The “core” of the HTTP protocol is defined by two specifications:
HTTP/2 is an updated way to use HTTP “on the wire”. and is an alternative to parts of RFC7230. See the HTTP/2 Home for more.
Additionally, the following are optional to implement, but widely used:
These RFCs collectively obsolete all preceding RFCs defining HTTP, including RFC1945, RFC2068, RFC2616 and RFC2617.
If you find problems with the HTTP/1.1 specifications, you can log an issue in this repo.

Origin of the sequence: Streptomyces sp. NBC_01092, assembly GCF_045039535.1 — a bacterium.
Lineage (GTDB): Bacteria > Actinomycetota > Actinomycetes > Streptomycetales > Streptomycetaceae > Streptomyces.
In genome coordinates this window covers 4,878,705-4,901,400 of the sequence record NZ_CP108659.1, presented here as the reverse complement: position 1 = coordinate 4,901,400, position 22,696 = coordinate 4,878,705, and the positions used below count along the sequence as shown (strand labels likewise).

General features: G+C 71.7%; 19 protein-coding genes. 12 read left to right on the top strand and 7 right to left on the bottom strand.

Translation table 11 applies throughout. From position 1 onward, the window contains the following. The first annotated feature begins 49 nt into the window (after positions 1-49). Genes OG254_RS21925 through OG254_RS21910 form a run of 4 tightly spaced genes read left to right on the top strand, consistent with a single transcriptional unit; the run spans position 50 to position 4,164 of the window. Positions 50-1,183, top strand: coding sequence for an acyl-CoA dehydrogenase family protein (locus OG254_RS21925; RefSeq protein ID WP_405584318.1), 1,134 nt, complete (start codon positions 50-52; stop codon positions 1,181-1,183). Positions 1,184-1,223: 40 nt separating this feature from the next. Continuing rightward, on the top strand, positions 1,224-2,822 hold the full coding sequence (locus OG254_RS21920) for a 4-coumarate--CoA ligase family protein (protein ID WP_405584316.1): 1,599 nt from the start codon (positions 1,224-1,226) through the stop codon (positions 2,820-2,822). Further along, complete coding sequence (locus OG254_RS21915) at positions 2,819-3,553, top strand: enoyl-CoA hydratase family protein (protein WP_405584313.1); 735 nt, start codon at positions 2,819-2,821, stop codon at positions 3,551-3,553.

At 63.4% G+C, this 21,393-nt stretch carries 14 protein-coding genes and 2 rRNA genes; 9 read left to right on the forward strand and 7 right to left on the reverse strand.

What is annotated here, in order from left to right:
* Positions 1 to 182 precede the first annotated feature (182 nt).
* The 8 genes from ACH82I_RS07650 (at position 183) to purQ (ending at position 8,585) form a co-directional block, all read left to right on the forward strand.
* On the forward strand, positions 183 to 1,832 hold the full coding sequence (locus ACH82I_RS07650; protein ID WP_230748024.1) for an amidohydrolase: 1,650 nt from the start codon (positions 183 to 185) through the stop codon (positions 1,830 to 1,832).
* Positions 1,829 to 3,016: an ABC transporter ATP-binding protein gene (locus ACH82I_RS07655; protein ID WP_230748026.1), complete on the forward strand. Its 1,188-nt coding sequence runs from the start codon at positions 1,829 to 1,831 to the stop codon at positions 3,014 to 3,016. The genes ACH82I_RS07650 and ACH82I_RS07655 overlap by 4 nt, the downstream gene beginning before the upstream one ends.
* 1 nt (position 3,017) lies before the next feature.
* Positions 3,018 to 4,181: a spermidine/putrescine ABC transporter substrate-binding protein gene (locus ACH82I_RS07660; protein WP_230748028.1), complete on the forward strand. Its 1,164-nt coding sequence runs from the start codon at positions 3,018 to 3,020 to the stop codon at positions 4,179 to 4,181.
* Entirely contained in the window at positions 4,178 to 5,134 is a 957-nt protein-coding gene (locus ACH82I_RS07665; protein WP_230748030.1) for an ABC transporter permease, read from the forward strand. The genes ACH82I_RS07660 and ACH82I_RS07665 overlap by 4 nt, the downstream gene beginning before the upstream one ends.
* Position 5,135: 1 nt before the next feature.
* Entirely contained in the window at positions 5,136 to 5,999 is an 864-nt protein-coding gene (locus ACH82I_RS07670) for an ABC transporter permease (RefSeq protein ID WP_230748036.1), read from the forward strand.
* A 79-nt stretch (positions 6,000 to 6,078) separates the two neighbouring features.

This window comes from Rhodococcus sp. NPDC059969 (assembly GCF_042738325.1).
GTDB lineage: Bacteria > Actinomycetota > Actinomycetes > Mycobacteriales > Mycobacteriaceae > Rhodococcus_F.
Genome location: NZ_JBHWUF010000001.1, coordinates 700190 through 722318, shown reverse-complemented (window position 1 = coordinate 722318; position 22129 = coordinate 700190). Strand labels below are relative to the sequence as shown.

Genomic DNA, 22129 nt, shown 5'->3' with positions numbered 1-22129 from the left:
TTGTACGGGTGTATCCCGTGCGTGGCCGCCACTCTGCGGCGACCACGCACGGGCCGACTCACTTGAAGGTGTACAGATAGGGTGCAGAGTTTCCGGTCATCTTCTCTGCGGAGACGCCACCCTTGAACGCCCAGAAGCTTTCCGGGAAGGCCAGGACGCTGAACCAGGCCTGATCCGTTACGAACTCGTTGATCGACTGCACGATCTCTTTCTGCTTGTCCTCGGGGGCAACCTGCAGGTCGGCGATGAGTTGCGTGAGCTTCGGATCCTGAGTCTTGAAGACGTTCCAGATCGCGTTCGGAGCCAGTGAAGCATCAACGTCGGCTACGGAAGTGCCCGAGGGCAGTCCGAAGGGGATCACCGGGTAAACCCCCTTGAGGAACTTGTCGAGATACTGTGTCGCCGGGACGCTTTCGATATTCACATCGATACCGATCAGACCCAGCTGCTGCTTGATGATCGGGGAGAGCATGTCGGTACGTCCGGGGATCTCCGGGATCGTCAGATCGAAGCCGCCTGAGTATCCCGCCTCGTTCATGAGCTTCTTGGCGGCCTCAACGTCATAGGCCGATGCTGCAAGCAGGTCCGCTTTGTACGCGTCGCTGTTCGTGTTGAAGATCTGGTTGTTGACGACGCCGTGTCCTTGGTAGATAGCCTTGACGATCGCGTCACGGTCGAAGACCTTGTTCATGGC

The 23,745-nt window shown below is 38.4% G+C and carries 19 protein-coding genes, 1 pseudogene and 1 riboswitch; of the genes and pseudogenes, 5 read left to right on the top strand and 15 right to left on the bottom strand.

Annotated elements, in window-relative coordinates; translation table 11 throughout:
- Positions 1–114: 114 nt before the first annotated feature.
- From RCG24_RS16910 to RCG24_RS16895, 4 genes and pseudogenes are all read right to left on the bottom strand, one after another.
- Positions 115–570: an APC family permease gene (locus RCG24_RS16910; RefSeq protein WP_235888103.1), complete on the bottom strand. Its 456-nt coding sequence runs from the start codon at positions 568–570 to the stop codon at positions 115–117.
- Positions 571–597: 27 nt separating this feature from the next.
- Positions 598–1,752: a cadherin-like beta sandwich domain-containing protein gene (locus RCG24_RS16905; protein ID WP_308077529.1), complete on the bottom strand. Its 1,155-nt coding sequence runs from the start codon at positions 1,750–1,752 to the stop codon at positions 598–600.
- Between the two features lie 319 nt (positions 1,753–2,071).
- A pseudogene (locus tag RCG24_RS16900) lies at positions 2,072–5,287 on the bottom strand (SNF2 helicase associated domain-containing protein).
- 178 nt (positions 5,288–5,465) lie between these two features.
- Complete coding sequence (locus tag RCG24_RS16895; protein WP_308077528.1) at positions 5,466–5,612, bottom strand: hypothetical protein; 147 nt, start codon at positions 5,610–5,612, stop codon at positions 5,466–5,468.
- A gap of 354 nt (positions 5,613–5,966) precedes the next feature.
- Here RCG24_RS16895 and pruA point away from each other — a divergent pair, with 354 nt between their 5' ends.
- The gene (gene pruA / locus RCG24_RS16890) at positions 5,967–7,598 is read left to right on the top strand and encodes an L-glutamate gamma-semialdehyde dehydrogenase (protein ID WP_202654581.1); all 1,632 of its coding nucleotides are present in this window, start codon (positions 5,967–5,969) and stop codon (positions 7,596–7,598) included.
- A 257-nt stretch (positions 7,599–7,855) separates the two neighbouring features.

This is a partial list of HTTP-relevant specifications, here for convenience. For the complete list of HTTP extensions, see the relevant registry.
There are a large number of HTTP extensions, including methods, status codes and headers. It’s important to note that they are all “part of” HTTP, as long as they’re listed in the appropriate registries:
Individual headers have their own registries that regulate permissible values, including: